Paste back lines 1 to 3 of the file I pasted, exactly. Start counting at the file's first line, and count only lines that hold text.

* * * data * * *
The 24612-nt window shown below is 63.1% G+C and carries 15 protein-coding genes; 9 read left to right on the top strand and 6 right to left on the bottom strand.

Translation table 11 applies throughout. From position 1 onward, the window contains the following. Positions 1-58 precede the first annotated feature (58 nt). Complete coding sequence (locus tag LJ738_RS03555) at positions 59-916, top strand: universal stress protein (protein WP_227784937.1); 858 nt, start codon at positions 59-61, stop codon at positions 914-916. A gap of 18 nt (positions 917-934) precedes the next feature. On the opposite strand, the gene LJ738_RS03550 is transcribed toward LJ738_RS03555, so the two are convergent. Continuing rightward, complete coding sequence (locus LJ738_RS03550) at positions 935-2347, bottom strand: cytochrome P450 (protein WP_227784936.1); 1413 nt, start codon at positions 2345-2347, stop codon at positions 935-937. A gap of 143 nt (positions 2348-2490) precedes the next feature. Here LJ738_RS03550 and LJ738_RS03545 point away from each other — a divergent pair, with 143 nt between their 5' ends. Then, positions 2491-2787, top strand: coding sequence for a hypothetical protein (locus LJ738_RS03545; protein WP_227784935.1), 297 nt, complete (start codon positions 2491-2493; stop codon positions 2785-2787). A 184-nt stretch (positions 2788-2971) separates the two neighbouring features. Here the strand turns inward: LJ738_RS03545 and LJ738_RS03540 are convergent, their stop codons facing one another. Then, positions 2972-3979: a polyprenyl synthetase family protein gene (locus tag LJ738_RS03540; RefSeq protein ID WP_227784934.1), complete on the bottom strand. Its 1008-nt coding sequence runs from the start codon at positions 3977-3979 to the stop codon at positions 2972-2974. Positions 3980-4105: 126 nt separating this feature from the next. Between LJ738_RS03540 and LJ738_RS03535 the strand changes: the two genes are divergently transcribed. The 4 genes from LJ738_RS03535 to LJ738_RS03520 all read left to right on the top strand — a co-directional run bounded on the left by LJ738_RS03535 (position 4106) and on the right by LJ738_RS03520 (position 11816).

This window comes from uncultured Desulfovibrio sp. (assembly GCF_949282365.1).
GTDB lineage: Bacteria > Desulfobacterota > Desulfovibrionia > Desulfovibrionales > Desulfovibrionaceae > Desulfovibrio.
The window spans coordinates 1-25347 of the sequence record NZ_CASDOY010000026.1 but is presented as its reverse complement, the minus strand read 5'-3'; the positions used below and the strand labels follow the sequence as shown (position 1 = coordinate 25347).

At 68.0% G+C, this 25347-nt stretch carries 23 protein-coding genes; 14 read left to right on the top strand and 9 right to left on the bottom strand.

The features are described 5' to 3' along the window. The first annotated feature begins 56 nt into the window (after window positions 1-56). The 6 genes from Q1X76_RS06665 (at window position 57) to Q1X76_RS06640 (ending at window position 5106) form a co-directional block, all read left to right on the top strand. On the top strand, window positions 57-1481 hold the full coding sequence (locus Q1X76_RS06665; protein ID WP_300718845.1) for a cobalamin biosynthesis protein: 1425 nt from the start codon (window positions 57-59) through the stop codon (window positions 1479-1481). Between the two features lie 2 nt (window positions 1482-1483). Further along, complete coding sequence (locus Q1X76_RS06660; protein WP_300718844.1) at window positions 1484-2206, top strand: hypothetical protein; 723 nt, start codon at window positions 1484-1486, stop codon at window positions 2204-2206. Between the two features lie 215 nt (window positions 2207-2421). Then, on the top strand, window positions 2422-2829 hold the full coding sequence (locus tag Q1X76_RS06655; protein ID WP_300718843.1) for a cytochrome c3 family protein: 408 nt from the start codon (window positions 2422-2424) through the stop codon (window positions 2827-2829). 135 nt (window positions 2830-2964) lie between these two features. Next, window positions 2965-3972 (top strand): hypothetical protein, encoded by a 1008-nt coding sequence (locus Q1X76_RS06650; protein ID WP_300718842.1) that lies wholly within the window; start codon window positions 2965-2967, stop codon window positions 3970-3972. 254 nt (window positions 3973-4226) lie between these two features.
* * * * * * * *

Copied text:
The 24612-nt window shown below is 63.1% G+C and carries 15 protein-coding genes; 9 read left to right on the top strand and 6 right to left on the bottom strand.

Translation table 11 applies throughout. From position 1 onward, the window contains the following. Positions 1-58 precede the first annotated feature (58 nt). Complete coding sequence (locus tag LJ738_RS03555) at positions 59-916, top strand: universal stress protein (protein WP_227784937.1); 858 nt, start codon at positions 59-61, stop codon at positions 914-916. A gap of 18 nt (positions 917-934) precedes the next feature. On the opposite strand, the gene LJ738_RS03550 is transcribed toward LJ738_RS03555, so the two are convergent. Continuing rightward, complete coding sequence (locus LJ738_RS03550) at positions 935-2347, bottom strand: cytochrome P450 (protein WP_227784936.1); 1413 nt, start codon at positions 2345-2347, stop codon at positions 935-937. A gap of 143 nt (positions 2348-2490) precedes the next feature. Here LJ738_RS03550 and LJ738_RS03545 point away from each other — a divergent pair, with 143 nt between their 5' ends. Then, positions 2491-2787, top strand: coding sequence for a hypothetical protein (locus LJ738_RS03545; protein WP_227784935.1), 297 nt, complete (start codon positions 2491-2493; stop codon positions 2785-2787). A 184-nt stretch (positions 2788-2971) separates the two neighbouring features. Here the strand turns inward: LJ738_RS03545 and LJ738_RS03540 are convergent, their stop codons facing one another. Then, positions 2972-3979: a polyprenyl synthetase family protein gene (locus tag LJ738_RS03540; RefSeq protein ID WP_227784934.1), complete on the bottom strand. Its 1008-nt coding sequence runs from the start codon at positions 3977-3979 to the stop codon at positions 2972-2974. Positions 3980-4105: 126 nt separating this feature from the next. Between LJ738_RS03540 and LJ738_RS03535 the strand changes: the two genes are divergently transcribed. The 4 genes from LJ738_RS03535 to LJ738_RS03520 all read left to right on the top strand — a co-directional run bounded on the left by LJ738_RS03535 (position 4106) and on the right by LJ738_RS03520 (position 11816).

This window comes from uncultured Desulfovibrio sp. (assembly GCF_949282365.1).